There are two types of questions in a sales presentation. One is when a prospect asks a question to genuinely seek information. The other is when a prospect masks a potential objection in the form of a question. It is often difficult to distinguish one from the other.
For example, a prospect might ask "Do you have offices on the east coast?" It is a simple question, meriting a yes or no answer - you either do or you don't. So it is important to first answer with a "yes" or "no." "No Charlie, we do not." Next, you need to find out what is behind the question. "Why do you ask?". If you do not elicit what is behind the question, you risk responding to an objection that does not exist.
Charlie may say something like, "I was in the Empire State Building last week, and I thought I saw your company's name in the directory." In which case you might respond "No Charlie, that was not us, although I do love New York!" End of discussion. The question, in this case, was simply driven by curiosity.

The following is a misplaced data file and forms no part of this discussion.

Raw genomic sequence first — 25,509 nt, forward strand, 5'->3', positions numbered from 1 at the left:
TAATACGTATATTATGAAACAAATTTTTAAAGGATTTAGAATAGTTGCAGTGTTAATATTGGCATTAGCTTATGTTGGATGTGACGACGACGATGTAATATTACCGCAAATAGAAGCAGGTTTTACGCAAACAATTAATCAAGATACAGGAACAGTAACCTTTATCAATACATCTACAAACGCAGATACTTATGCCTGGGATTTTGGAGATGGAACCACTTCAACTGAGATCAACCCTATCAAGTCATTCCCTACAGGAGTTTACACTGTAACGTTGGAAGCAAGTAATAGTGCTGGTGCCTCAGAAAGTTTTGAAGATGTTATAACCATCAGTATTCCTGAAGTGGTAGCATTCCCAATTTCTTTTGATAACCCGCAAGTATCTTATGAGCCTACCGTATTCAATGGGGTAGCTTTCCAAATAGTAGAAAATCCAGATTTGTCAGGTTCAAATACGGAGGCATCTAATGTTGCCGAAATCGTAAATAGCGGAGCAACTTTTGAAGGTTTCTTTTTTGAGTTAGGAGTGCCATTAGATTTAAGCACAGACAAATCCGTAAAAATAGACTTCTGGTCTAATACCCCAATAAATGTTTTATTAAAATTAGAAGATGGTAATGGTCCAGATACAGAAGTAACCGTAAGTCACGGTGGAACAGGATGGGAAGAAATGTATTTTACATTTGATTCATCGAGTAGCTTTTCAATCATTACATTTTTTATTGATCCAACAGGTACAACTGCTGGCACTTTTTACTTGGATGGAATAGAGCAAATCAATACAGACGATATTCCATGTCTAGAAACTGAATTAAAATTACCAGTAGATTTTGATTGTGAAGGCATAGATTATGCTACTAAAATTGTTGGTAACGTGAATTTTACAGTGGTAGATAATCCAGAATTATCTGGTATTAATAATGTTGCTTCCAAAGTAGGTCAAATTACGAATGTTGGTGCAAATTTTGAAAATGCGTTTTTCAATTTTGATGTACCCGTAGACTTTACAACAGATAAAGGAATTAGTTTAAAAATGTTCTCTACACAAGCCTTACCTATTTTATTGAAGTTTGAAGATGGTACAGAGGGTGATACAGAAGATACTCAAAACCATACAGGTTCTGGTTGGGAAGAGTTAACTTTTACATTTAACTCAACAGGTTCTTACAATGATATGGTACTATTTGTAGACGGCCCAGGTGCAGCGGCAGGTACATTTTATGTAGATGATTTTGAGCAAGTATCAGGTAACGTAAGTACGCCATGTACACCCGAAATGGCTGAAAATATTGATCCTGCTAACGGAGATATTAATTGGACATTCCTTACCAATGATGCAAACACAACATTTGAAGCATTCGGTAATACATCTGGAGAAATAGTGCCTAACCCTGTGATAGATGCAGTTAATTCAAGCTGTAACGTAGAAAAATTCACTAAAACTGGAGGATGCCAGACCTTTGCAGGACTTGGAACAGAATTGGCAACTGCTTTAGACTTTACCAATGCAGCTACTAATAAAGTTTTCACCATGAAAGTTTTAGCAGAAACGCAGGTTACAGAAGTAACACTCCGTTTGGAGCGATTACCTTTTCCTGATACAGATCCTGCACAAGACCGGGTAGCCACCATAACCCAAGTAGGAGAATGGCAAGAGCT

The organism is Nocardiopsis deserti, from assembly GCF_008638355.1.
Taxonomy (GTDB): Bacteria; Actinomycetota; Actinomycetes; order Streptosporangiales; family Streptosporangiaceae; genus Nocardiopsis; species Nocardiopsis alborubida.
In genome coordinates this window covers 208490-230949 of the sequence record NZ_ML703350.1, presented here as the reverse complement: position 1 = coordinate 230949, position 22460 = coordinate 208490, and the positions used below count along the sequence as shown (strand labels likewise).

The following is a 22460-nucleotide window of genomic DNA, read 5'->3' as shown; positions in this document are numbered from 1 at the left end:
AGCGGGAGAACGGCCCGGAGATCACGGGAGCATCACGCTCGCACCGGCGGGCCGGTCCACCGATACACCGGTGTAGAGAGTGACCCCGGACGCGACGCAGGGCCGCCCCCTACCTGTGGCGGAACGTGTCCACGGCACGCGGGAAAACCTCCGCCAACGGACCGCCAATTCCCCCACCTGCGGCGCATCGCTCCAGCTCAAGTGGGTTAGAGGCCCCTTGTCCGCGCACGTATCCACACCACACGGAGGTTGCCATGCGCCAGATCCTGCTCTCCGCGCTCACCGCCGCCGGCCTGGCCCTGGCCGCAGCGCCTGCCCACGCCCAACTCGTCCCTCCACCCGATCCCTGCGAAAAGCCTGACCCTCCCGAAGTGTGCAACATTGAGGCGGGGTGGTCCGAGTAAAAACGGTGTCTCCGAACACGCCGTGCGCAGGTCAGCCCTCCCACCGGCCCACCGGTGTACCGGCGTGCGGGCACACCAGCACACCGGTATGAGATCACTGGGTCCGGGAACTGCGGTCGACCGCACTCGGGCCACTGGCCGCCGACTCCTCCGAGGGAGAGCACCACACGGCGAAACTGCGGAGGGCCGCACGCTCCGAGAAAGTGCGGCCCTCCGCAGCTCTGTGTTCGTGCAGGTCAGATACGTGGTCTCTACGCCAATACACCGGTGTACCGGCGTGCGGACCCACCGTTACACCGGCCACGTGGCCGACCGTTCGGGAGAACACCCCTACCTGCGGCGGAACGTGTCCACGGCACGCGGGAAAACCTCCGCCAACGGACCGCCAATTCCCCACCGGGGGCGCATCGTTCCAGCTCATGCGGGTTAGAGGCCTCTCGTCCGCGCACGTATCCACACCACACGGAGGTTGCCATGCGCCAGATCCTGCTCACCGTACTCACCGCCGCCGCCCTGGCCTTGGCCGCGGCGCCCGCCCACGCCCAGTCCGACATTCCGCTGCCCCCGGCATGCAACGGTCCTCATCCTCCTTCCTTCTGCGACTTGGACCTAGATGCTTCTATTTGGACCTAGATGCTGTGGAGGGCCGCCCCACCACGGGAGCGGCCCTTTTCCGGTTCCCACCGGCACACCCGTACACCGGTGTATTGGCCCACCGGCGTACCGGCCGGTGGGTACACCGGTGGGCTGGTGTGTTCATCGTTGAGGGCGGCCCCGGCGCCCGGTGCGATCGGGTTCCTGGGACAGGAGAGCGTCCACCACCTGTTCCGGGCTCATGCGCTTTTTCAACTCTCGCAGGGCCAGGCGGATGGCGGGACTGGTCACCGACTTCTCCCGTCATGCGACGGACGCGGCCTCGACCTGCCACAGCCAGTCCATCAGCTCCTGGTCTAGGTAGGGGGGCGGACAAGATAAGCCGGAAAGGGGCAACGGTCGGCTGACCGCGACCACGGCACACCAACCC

On the other hand, Charlie might respond by saying "we are expanding to the east coast and we need a partner who can provide service there." Now that the reason is clear, the salesperson might say something like "While we don't have brick and mortar offices on the east coast, our service model is designed to ensure our east coast clients get the same level of service as our clients on the west coast. We do this by....".
When we conduct roleplays in our training workshops, we often witness a scenario where a salesperson assumes he knows what is behind the question and responds with a lengthy answer - often appearing to be on the defense, when in fact, the question required nothing more than a simple answer. Unless the reason behind the question is painfully obvious, it can be dangerous to assume we know. We must remember that while we often hear similar questions from clients, every person and situation is different. The more we understand what is driving the question, the more likely we will be able to answer it in a meaningful way.